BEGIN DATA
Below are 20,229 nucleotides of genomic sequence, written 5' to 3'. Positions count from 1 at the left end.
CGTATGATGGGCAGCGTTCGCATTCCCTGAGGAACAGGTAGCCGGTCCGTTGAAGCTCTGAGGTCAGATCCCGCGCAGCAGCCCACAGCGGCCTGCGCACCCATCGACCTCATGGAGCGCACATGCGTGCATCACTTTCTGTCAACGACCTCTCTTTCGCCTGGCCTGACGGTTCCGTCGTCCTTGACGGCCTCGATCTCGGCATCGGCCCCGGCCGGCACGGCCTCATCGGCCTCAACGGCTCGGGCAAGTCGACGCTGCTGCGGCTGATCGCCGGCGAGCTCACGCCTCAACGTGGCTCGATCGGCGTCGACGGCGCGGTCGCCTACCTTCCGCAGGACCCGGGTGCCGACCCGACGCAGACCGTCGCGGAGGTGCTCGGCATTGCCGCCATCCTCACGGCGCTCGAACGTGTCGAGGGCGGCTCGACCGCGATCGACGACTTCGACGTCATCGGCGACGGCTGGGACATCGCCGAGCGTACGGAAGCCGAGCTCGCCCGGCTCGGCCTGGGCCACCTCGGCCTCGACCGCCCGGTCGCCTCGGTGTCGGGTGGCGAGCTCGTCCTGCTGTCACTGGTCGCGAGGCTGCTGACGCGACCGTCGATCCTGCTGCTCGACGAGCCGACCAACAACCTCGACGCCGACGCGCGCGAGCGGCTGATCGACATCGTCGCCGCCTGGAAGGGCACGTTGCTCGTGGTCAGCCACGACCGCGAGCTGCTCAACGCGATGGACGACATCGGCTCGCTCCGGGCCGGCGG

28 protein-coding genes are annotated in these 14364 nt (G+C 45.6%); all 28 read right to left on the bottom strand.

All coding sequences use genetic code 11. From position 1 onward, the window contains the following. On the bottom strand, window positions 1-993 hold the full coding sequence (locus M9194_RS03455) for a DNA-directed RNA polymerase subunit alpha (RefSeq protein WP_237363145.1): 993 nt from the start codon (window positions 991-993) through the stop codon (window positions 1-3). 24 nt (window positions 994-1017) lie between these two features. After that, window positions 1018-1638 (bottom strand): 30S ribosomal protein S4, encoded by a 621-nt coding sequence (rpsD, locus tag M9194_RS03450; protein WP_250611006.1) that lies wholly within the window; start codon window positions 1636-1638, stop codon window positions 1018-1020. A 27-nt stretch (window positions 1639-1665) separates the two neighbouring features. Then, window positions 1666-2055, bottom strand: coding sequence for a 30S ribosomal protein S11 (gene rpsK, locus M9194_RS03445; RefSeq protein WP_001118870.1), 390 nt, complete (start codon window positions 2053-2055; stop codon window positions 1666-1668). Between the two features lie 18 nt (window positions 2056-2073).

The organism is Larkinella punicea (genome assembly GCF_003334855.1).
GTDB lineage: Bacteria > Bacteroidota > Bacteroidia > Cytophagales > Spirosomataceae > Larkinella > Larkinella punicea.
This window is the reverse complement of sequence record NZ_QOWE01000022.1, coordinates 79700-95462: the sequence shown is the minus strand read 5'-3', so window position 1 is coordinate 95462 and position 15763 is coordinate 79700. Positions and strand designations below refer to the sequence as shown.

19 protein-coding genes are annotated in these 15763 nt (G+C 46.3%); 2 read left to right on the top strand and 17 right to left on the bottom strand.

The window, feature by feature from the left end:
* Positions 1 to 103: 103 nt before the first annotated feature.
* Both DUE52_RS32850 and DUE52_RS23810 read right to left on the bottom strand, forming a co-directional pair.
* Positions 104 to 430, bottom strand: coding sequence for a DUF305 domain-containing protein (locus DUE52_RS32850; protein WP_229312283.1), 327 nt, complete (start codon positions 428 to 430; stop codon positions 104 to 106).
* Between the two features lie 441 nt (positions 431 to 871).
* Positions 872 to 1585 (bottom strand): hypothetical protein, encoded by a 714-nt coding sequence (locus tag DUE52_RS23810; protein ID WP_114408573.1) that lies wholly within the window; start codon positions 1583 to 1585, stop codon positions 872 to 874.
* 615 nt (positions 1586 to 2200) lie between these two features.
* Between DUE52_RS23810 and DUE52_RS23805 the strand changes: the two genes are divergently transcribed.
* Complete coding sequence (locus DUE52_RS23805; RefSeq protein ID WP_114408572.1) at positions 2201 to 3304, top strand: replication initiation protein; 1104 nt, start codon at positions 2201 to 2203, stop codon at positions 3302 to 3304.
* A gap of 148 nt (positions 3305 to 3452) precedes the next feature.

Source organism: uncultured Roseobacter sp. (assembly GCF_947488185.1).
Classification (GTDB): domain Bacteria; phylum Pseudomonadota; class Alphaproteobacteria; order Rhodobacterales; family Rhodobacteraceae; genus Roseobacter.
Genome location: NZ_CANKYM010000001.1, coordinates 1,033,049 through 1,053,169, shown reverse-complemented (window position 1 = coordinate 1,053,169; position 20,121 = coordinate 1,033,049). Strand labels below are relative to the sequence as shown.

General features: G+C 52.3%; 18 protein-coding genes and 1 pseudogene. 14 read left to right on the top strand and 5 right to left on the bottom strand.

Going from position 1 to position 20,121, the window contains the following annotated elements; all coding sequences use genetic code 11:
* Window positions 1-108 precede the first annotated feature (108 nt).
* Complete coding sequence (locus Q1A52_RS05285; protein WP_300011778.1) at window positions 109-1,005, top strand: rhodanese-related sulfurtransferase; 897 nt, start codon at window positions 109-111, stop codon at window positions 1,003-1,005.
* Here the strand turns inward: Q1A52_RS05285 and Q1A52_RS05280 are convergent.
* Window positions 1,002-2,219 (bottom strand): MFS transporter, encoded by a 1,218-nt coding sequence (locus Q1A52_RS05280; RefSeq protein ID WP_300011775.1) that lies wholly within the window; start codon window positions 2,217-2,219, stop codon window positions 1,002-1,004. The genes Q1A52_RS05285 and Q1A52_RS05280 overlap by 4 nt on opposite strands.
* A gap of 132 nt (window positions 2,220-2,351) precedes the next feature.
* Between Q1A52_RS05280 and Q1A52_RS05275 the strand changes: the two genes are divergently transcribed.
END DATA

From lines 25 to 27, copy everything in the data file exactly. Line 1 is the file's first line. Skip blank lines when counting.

* Complete coding sequence (locus Q1A52_RS05285; protein WP_300011778.1) at window positions 109-1,005, top strand: rhodanese-related sulfurtransferase; 897 nt, start codon at window positions 109-111, stop codon at window positions 1,003-1,005.
* Here the strand turns inward: Q1A52_RS05285 and Q1A52_RS05280 are convergent.
* Window positions 1,002-2,219 (bottom strand): MFS transporter, encoded by a 1,218-nt coding sequence (locus Q1A52_RS05280; RefSeq protein ID WP_300011775.1) that lies wholly within the window; start codon window positions 2,217-2,219, stop codon window positions 1,002-1,004. The genes Q1A52_RS05285 and Q1A52_RS05280 overlap by 4 nt on opposite strands.